Let me introduce you to guayule (pronounced why-you-lee). Guayule is a desert shrub from the southwest United States that seems to be proving itself as an acceptable alternative to the allergenic rubber latex currently used in the U.S. The allergenic latex comes from the Brazilian rubber tree (Hevea brasiliensis), which is grown primarily in Malaysia. Currently, the U.S. relies completely on foreign imports of the Hevea latex for use in rubber manufacturing. More than 2,000 different species of plants can produce rubber, but guayule and Hevea are the only two that have had commercial success.
Guayule has an interesting history. It was first used for rubber production in the early 1900s but fell into disuse because of civil unrest in Mexico, as well as depletion of the plant. A company in California started production again in the 1920’s, but the effort ceased again, this time because of the Great Depression. During World War II, the U.S. government started the Emergency Rubber Project to meet the need for the transportation and defense industries, since Japan had cut off the main supply of rubber from Southeast Asia. Guayule rubber was produced in huge quantities. However, at the end of the war, Winston Churchill asked President Truman to cease guayule production, in order to protect the interests of the existing British rubber plantations in Malaysia. Truman agreed the remaining guayule plants were destroyed, and the production information was “classified” by the U.S. government until the 1970s. In the 1970s, high oil prices and the increased cost of synthetic rubber caused renewed interest in guayule. Scientific research and political lobbying improved guayule’s commercial viability as an alternative source of rubber.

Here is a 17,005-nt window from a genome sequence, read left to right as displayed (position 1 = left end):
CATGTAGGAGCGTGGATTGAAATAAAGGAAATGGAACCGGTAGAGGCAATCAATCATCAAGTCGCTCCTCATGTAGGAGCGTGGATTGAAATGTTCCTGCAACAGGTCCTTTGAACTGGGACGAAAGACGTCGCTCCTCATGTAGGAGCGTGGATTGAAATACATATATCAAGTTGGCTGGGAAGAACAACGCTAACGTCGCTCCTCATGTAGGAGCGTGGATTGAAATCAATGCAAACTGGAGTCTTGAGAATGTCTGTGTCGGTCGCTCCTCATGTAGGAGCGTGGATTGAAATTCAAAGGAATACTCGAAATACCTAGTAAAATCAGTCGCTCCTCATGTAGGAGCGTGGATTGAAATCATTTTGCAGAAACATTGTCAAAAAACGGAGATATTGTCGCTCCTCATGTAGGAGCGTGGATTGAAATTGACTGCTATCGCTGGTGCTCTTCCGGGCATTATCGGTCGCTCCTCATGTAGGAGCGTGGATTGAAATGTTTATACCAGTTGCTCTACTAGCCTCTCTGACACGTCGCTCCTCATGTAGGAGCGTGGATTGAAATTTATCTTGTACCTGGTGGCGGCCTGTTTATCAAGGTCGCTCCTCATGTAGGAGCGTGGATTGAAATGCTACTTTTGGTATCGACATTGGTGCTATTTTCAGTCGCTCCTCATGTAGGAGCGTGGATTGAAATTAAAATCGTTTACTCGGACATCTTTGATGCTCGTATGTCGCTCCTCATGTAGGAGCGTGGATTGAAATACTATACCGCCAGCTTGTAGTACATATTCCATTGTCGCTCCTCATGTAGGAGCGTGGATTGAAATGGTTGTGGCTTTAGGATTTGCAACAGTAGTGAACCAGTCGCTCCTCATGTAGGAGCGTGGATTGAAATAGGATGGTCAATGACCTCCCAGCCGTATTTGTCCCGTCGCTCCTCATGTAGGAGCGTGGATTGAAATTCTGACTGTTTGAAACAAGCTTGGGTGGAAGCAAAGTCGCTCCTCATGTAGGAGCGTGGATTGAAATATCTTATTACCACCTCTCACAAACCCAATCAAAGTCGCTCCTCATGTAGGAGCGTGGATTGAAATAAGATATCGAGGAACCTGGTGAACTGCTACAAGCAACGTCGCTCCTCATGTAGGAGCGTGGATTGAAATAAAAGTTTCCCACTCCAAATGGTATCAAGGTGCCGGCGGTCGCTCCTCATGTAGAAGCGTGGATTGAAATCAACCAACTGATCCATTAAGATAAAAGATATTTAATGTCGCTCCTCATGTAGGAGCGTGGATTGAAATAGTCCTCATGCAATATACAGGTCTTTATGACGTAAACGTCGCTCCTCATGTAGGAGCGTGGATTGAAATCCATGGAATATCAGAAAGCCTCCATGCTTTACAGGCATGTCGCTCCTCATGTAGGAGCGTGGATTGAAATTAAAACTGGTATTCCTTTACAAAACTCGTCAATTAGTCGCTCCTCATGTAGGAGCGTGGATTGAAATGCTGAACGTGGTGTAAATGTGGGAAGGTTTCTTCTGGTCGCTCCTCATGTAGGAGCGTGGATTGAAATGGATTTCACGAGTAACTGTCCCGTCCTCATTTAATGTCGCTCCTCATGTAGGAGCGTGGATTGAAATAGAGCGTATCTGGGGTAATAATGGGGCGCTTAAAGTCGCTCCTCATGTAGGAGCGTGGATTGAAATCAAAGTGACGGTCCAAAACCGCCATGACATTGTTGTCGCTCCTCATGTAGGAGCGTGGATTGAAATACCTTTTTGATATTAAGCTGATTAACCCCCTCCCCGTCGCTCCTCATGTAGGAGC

Enter the 1990s and the explosion of latex allergy. The United States Department of Agriculture and a company named Yulex teamed up in 1997 to explore methods of guayule latex production. Preliminary research trials have shown guayule to be an effective barrier against bacteria and viruses. Prototype gloves and condoms are impermeable to viruses smaller than bacteria, and to those the same size or smaller than disease-causing viruses such as HIV, hepatitis B, and herpes simplex. The other good news is that guayule has not caused allergic reactions in human trials, including in people with a pre-existing Type I latex allergy.
Yulex currently holds two patents that cover the process for extracting latex from the guayule shrub, as well as the end products derived from guayule latex extraction. The company has already established relationships with manufacturers of medical products and is focusing first on gloves, condoms, and catheters. Yulex plans to launch a line of surgical gloves by 2017, followed by the marketing of catheters and condoms. A few specialty products such as surgical tubing, dental dams, and medical adhesives may be available by late 2018. Guayule latex has the potential to be used in over 300 different medical items.